In a troubled economy, banks are finding that an increasing number of homeowners are unable to meet their mortgage payments. Unemployment remains high, and those that have jobs may have seen their standard of living decrease dramatically. Loans that used to be available easily to borrowers are now more difficult to obtain. Home sales have slowed and those who do find a buyer often find themselves still owing money when the transaction is complete.
Borrowing, Then and Now
During the Great Depression, many homeowners were facing foreclosure due to the system of lending in place at the time. In response, the Home Owner’s Loan Corporation (HOLC) was established. HOLC created the system of borrowing that we see today. HOLC would spread the mortgages out over a longer period of time, usually 20-25 years. This allowed for more manageable payments, and it drastically cut down on the number of foreclosures.
This type of lending works best in a strong economy. The mortgage is designed based on the assumption that people will have continuous employment throughout the duration of the typical 30-year loan. But what happens when a borrower loses his or her job? The terms of the mortgage do not change, making it difficult for the homeowner to continue to make payments. If the period of unemployment lasts for a significant time, which is surely possible in a tough job market, chances are very high that the home will end up in foreclosure.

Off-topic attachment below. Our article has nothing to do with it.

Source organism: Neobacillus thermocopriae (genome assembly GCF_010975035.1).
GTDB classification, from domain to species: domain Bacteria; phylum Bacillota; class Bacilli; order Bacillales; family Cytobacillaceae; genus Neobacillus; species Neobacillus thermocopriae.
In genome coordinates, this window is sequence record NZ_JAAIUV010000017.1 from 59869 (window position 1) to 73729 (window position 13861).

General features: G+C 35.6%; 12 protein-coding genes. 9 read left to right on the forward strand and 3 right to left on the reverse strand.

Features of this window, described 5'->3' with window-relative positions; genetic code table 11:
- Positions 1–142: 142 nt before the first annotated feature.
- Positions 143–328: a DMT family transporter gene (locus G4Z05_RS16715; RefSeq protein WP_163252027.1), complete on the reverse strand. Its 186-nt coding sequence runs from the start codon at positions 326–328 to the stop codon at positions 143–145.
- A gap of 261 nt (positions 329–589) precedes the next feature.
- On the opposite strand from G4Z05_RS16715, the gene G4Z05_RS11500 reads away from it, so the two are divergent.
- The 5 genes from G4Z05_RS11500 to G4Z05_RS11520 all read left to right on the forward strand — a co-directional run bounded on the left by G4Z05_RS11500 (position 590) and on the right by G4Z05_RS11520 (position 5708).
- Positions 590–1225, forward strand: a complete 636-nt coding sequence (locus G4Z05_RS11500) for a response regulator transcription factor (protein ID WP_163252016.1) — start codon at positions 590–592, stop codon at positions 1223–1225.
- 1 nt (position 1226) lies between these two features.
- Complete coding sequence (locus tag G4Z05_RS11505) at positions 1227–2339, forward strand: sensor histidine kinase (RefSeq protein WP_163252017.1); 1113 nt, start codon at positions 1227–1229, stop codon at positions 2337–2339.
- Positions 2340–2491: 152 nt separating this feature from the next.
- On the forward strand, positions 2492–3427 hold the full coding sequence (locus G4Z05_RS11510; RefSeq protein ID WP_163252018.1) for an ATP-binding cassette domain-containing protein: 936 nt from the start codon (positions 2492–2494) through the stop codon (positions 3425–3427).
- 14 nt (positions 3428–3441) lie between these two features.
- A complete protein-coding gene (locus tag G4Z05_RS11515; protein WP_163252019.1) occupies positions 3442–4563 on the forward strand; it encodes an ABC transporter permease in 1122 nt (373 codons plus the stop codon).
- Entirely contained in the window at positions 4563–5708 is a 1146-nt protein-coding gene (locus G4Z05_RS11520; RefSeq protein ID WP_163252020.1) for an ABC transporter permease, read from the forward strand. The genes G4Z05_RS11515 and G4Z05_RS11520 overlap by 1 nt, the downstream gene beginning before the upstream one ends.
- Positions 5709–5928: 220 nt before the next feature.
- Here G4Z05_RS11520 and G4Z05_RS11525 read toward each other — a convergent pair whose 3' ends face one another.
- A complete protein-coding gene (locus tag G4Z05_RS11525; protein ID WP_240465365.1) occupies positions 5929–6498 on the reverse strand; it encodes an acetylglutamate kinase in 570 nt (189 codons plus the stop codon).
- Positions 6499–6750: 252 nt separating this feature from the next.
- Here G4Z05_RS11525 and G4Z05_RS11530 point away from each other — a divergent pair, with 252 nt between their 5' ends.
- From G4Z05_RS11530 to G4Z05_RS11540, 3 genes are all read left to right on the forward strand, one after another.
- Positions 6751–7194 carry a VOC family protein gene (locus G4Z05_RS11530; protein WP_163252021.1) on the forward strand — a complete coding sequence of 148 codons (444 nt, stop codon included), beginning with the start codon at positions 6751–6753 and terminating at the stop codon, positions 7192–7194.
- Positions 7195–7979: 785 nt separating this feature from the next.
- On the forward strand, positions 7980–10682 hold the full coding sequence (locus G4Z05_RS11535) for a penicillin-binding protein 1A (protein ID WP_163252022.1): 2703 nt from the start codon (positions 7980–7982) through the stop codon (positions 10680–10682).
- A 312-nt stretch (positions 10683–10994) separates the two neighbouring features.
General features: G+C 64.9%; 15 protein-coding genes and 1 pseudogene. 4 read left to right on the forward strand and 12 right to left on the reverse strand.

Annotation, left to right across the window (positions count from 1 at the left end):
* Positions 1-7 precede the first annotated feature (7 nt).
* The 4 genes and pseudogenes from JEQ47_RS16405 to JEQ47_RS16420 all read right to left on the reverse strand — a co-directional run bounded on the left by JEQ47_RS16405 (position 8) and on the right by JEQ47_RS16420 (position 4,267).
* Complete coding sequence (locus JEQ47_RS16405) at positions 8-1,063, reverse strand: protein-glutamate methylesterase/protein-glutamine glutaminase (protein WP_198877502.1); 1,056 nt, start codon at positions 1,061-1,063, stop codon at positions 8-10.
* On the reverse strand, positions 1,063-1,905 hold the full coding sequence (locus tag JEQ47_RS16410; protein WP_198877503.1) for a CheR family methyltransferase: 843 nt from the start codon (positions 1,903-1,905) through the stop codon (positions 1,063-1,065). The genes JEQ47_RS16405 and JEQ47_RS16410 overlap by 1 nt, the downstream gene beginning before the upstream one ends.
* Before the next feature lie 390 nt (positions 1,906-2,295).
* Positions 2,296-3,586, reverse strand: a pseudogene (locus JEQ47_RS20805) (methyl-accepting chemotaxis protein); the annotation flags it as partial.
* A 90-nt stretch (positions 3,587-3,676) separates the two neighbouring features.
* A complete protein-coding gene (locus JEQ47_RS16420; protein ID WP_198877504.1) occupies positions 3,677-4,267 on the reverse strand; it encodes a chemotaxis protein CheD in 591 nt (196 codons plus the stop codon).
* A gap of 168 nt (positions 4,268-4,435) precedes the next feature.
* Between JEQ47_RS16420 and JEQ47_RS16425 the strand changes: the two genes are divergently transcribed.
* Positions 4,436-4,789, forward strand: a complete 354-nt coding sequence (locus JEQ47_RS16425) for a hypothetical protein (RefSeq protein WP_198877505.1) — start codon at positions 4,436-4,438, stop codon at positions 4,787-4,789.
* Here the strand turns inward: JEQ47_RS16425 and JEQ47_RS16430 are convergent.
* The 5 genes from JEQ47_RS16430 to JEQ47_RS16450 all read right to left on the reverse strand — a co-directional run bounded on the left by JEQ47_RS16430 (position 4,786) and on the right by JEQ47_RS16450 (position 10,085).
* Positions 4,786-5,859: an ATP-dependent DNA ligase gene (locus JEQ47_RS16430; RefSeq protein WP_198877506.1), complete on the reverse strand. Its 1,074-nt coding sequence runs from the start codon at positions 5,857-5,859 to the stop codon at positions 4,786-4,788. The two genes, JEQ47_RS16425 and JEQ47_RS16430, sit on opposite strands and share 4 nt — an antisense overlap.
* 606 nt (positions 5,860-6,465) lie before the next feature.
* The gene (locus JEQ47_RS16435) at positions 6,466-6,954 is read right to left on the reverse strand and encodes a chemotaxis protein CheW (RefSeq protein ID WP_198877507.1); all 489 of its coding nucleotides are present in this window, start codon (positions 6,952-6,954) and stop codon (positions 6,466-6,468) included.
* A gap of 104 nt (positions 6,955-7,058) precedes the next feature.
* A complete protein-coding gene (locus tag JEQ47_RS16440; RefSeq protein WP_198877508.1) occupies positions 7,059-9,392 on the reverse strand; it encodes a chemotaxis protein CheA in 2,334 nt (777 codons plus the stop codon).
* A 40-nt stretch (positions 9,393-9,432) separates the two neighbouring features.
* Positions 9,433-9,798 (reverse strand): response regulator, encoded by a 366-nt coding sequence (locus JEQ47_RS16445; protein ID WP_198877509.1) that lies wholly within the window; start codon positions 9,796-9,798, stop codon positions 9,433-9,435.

How to Address the Problem
Critics have called for a new method of lending that takes the reality of today’s economy into consideration. Changes to the system could include allowing interest-only payments during the period of unemployment. While this would extend the time it takes for a borrower to repay the loan, it will allow the mortgage holder to receive full value. Additionally, workers could be allowed to create a flex-spend account that will allow them to withdraw their contributions in the event they become unemployed. If they never need to use the money, it could be disbursed when the borrower retires.
For those who are unemployed, the changes could allow them to remain in their homes. Many borrowers are having trouble making ends meet. By allowing borrowers to make these types of changes, it may provide them with more options when they find themselves in dire financial circumstances.